In 1990, R. Talsorian Games published their second edition of Cyberpunk, better known as Cyberpunk 2020, a tabletop roleplaying game set in a grim and gritty near-future. Inspired by a variety of works in the cyberpunk genre, the game gave players the chance to indulge in the neon-lit and rain-soaked worlds of visionaries like William Gibson and Ridley Scott. In doing so, they also helped pave the way for other cyberpunk themed tabletop games like Shadowrun (which went on to have several video games based off it) and Interface Zero.

It wasn't until CD Projekt RED put out a teaser trailer announcing Cyberpunk 2077 that R. Talsorian's setting finally got its due. But, unlike Shadowrun, it's a setting which a lot of players may not be familiar with, for all the genre conventions shown off in the various trailers.

Welcome to Night City, choomba.

Future Echoes

The 1980s were undoubtedly the seminal decade for cyberpunk as a sub-genre, with the appearance of William Gibson's novel Neuromancer, the film Blade Runner, and the manga Akira in Japan. Yet the roots of the genre stretch back to the late 1960s and the 1970s, with works from authors like Philip K. Dick, Roger Zelazny and Joan D. Vinge. The name itself was coined by writer Bruce Bethke for a short story titled Cyberpunk, and quickly became a by-word for tales of lowlifes living in high-tech dystopias.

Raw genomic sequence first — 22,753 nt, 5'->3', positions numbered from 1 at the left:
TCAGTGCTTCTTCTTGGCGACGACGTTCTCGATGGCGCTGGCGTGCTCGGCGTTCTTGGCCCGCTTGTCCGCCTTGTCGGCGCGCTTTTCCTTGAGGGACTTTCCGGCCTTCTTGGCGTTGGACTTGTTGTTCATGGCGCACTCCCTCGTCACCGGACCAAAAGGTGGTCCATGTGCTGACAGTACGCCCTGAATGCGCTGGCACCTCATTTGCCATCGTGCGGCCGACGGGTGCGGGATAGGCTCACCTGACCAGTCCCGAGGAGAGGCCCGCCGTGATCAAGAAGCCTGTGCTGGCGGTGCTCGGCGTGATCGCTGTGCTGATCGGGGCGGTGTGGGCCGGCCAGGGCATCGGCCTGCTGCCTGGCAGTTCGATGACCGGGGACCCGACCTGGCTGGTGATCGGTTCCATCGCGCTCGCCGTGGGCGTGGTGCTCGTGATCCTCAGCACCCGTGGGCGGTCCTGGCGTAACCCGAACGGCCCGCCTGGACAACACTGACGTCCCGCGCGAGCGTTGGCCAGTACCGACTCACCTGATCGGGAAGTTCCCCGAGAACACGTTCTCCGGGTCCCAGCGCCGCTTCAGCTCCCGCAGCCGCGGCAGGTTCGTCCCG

Throughout the 1980s and 1990s, the genre grew across various media. From films such as Total Recall (another Philip K. Dick adaptation) and Ghost In The Shell, to television shows like Max Headroom and Serial Experiments Lain, the mix of chrome, neon, dingy back alleys and lurid tales were hard to escape. One can find a list of recommended films and books in the pages of Cyberpunk 2020, and it's not hard to see how much these works informed Mike Pondsmith and company when they were building the setting.

A Mirror Darkly

Like any good near-future sci-fi piece, Cyberpunk 2020 assumes certain changes in its timeline. Indeed, being the second edition of the game (the first is out of print), they actually retconned in events like the fall of the Berlin Wall to help ground the setting, though the vagaries of publishing schedules means that other real world events oddly help give the setting the right note of divergence.

For example, in the real world, the ruler of Panama, Manuel Noriega, was deposed towards the end of 1989. But in the Cyberpunk timeline, he wasn't deposed (and not officially named) until sometime in 1990. And while the Soviet Union dissolved on New Year's Eve of 1991 in the real world, Cyberpunk's version of it fell a year earlier, though it seems to have hewed more closely to Mikhail Gorbachev's vision for what the USSR needed to become.

In the Cyberpunk timeline, the three decades between 1990 and 2020 have their share of big upheavals. The Eurotheatre gets established a year earlier than the real world European Union, though the game incorrectly uses the name European Economic Community (which had been created in the Treaty of Rome in 1952). A united Europe becomes the major superpower of the 21st century, setting up advances in technology at a rapid clip which leads to the first permanent orbital habitats and the first lunar colonies, as well as manned missions to Mars and Jupiter.

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This is literally the nicest thing in the setting.